Like I said, I don’t think I fit perfectly into any one “diet.” My family tries to eat meat sparingly, especially during the warm months. When we do purchase meat, we try to buy it in as whole a form as possible. We try to use as much as the animal as possible (yeah, I eat organ meats. I also make my own bone broth. Take that, Betty Crocker.) And most importantly, I am more than willing to pay the extra price for food that comes from animals treated kindly. I eat lots of clean, raw milk. I eat lots of pastured eggs and butter. I properly prepare my grains for better digestion. I buy local and organic as much as possible, from farms I know and trust. Not only does the food taste better, but I know I’m getting less garbage, more nutrition, and helping the planet.
I should mention that I am anything but wealthy (financially speaking). We live in a nice, but small condo. We have one car. We have a child. I traded my career to be a stay-at-home mom. We are (for the most part) a single income family. But I am more than willing to pay the extra price because as the cliche’ goes: I’d rather pay the farmer than the doctor. Besides, the money I was saving by not buying worthless processed fake food meant that my over all grocery bill wasn’t that much higher.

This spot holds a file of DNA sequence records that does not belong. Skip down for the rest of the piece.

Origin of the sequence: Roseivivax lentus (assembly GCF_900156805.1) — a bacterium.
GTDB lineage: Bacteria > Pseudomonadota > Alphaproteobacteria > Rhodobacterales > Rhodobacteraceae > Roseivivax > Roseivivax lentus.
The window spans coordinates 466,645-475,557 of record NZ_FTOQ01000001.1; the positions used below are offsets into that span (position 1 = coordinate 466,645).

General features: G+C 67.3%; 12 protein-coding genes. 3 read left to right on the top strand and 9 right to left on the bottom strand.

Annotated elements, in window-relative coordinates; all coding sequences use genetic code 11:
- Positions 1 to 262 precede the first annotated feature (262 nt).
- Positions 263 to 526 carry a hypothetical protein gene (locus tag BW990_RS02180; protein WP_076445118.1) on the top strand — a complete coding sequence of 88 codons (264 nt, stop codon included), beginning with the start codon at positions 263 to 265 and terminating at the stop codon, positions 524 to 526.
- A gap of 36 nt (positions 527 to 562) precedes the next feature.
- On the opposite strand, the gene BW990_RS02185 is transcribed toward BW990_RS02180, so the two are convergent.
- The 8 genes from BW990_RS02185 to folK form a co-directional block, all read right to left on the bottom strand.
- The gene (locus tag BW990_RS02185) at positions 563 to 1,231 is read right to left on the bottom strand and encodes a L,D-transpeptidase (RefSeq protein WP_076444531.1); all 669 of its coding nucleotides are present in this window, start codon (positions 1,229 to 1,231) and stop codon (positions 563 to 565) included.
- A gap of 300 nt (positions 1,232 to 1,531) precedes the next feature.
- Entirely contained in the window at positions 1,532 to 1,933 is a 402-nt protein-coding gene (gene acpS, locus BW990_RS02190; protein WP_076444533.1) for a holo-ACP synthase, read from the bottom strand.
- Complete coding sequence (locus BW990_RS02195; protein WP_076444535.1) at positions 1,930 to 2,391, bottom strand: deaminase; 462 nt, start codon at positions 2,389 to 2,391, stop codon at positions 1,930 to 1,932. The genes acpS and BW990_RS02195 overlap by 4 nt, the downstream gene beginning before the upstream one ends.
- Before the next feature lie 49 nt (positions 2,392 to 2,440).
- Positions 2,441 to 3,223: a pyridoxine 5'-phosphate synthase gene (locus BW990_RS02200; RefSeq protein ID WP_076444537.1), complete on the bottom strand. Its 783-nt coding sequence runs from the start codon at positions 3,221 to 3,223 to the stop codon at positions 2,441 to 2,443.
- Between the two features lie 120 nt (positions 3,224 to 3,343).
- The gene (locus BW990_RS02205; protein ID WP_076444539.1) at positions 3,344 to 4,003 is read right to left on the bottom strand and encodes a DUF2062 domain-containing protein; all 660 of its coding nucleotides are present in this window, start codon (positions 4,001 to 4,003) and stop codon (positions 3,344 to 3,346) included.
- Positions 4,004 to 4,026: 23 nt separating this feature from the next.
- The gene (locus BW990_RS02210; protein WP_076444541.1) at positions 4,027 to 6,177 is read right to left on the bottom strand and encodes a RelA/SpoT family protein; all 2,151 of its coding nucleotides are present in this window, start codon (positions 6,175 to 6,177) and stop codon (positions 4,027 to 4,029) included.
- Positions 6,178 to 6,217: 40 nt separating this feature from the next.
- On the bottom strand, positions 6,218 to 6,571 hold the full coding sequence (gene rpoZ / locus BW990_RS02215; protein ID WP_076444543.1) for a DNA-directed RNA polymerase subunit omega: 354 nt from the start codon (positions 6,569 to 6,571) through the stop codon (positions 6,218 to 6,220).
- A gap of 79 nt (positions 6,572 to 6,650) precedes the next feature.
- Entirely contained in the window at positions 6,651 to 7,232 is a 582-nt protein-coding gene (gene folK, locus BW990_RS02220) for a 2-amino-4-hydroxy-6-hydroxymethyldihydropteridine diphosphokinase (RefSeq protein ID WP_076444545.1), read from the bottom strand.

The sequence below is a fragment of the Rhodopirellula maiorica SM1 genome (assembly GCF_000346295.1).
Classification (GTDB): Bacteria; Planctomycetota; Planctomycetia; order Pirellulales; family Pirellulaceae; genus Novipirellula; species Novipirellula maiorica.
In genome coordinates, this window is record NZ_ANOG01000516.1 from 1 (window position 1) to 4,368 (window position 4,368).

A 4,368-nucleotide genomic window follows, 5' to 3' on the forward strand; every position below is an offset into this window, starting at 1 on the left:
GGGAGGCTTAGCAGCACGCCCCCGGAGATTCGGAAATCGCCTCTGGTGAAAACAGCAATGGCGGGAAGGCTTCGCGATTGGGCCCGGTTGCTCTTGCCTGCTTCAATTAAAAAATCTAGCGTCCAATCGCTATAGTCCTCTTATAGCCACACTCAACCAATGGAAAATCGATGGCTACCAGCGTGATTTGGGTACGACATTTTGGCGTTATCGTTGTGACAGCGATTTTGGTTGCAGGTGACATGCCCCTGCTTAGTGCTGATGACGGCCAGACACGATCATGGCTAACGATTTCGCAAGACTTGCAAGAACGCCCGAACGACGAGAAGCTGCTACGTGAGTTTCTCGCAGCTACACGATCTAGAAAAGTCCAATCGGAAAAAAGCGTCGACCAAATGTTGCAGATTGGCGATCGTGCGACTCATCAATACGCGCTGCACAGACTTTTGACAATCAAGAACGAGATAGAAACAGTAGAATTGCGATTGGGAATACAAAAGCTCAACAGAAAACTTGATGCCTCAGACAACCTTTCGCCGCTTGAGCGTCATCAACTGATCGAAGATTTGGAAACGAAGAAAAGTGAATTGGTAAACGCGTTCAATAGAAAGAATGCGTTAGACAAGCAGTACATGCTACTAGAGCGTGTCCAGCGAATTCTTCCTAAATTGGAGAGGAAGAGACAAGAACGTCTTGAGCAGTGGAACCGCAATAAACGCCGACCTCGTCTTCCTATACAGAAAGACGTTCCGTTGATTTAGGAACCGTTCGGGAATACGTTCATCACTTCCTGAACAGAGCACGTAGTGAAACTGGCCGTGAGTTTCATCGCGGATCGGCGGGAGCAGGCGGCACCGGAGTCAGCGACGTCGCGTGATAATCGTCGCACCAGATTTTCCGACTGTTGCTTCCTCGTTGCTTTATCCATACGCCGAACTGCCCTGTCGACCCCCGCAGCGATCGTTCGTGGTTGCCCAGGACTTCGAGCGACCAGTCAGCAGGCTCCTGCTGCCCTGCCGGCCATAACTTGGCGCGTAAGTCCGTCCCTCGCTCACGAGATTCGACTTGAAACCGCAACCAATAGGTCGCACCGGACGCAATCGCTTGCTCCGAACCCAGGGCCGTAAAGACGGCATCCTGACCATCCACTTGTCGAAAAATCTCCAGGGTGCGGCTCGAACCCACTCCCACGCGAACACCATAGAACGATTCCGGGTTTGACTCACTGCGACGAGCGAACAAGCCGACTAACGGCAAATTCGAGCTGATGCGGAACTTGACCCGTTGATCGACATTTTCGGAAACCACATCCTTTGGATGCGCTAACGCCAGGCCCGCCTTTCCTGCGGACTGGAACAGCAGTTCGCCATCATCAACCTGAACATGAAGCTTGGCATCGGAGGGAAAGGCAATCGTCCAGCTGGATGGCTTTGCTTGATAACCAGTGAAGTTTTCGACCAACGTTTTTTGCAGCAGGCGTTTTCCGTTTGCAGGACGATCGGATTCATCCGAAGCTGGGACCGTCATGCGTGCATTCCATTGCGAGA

I am amazed to see the drastic (and relatively quick) changes that occurred when I stopped buying food in a package and spent more time in the kitchen planning, chopping, and cooking. Once again I found myself losing weight, without trying. (Another 22 pounds to be exact… that’s 42 in all if you are counting. Yeah, FORTY-TWO). I also noticed my bowels felt good. My skin finally stopped looking like I was going through puberty. I noticed that I wasn’t thinking about food all the time—the cravings were gone. After some dedication and patience, I even began to like my vegetables!
Health for me and my family
Not long after this I found out I was pregnant. I have never felt better in my whole life. I knew I was still on a journey to real health, and there would still be plenty of little side-tracks along the way, but I was excited to see the direction we were heading. I was especially grateful for the goodness I felt inside and out, knowing I would pass something good on to my children. If you don’t have your health, after all, you don’t have anything.
Next up: Part III
(top featured image by On the mountain at dawn, Flickr)